Nearly $1.1 billion dollars... It sounds like an ominous number when you hear that's what the City of Lubbock owes right now.
While it seems like a lot, city leaders say the spending was necessary. The state comptroller's office released a report on Tuesday, ranking Lubbock's debt as the seventh highest in the state, despite being the 11th largest city. The real question is, where did 1.1 billion dollars go?
"That is a number we used to think didn't exist. And I'm sitting here looking at it," Mayor Pro Tem Karen Gibson said.
Gibson tells us storm water, waste water, LP&L and street maintenance have all contributed to the city's $1,055,422,00 debt.
If the citizens were forced to foot the bill per capita, each person would have to cut a check for $4,471.
Although Gibson admits the number is troubling, she says wasteful spending isn't at fault.
"It's stuff that we have to have. We have to have it. We have to have water. We have to have lift stations," Gibson said.
Gibson says a big part of the debt is in water.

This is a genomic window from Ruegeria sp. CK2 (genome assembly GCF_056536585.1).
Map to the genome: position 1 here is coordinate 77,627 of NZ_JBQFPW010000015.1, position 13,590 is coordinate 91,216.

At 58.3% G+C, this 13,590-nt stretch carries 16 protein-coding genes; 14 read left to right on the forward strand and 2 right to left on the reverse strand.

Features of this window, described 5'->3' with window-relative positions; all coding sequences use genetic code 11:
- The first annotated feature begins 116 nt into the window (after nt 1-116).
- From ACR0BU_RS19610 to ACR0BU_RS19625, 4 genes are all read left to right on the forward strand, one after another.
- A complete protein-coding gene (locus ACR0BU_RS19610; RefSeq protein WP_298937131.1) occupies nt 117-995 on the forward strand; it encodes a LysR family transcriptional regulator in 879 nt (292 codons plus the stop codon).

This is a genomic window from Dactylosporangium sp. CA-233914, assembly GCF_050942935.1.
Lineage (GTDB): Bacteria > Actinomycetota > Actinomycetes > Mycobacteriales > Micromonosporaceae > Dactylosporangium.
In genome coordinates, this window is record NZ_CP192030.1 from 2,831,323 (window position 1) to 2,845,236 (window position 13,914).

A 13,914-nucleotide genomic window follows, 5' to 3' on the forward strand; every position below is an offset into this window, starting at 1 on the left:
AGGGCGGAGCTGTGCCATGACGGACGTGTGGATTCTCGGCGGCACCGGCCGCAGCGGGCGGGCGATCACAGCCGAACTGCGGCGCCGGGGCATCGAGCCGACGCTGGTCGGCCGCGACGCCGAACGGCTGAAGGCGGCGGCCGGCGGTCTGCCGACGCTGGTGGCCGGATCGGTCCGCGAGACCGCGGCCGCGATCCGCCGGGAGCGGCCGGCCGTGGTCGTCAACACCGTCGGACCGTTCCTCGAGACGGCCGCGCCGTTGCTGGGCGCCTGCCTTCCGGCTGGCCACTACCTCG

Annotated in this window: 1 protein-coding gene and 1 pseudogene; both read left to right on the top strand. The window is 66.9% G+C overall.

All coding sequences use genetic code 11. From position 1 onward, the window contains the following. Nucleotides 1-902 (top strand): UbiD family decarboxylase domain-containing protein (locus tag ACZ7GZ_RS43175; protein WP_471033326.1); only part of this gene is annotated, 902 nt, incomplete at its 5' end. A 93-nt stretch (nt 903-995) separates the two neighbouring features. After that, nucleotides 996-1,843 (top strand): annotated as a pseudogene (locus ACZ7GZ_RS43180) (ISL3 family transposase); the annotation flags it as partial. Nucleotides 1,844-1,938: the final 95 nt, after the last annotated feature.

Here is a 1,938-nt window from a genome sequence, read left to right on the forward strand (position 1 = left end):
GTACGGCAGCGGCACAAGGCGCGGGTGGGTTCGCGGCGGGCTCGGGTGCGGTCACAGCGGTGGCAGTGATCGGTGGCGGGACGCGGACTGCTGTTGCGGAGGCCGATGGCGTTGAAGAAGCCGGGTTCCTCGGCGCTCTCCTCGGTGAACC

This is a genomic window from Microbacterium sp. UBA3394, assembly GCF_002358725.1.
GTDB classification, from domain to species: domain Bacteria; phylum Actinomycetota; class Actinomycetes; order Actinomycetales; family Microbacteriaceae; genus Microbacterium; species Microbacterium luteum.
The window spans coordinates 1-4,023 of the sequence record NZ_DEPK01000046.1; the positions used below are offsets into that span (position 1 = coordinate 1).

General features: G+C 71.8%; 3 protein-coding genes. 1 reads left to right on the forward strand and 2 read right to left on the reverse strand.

'We've got $329.9 million in water. That's where the majority of our debt is. It's for the plant and the pipeline," Gibson said.
Mayor Glen Robertson says Lubbock should look to cities like Amarillo.
"We've got to realize that this is a city that's just a little smaller than us that their debt is less than $200 million. Ours is more than $1.1 billion," Robertson said.
Both Robertson and Gibson agree that cuts are necessary if this number is ever going to get smaller.
"What do you want to keep and what do you want to get rid of? I really think this is something this council's going to have to look at," Gibson said.
The mayor said this is the first year they have decreased the city's debt. City leaders expect to continue that streak and hope to be below the billion dollar mark in eight months or so.
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